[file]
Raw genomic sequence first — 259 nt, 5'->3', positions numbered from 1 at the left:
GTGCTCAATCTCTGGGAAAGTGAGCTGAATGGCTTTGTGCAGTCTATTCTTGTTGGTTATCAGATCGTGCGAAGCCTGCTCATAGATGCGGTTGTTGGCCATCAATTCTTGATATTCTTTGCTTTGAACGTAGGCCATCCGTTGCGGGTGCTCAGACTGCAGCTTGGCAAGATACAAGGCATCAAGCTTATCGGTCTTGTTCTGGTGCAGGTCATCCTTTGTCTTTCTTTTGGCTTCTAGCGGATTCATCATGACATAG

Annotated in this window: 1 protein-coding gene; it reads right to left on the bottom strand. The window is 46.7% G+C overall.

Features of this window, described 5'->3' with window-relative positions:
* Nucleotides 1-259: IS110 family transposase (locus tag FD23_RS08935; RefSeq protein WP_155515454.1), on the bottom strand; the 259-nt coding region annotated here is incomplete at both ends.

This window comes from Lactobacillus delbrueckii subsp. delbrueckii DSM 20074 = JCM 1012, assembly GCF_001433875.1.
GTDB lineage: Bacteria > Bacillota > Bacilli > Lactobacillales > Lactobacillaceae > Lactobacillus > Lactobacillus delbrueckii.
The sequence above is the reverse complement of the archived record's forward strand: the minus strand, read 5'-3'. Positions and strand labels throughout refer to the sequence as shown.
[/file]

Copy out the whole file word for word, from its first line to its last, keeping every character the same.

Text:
Raw genomic sequence first — 259 nt, 5'->3', positions numbered from 1 at the left:
GTGCTCAATCTCTGGGAAAGTGAGCTGAATGGCTTTGTGCAGTCTATTCTTGTTGGTTATCAGATCGTGCGAAGCCTGCTCATAGATGCGGTTGTTGGCCATCAATTCTTGATATTCTTTGCTTTGAACGTAGGCCATCCGTTGCGGGTGCTCAGACTGCAGCTTGGCAAGATACAAGGCATCAAGCTTATCGGTCTTGTTCTGGTGCAGGTCATCCTTTGTCTTTCTTTTGGCTTCTAGCGGATTCATCATGACATAG

Annotated in this window: 1 protein-coding gene; it reads right to left on the bottom strand. The window is 46.7% G+C overall.

Features of this window, described 5'->3' with window-relative positions:
* Nucleotides 1-259: IS110 family transposase (locus tag FD23_RS08935; RefSeq protein WP_155515454.1), on the bottom strand; the 259-nt coding region annotated here is incomplete at both ends.

This window comes from Lactobacillus delbrueckii subsp. delbrueckii DSM 20074 = JCM 1012, assembly GCF_001433875.1.
GTDB lineage: Bacteria > Bacillota > Bacilli > Lactobacillales > Lactobacillaceae > Lactobacillus > Lactobacillus delbrueckii.
The sequence above is the reverse complement of the archived record's forward strand: the minus strand, read 5'-3'. Positions and strand labels throughout refer to the sequence as shown.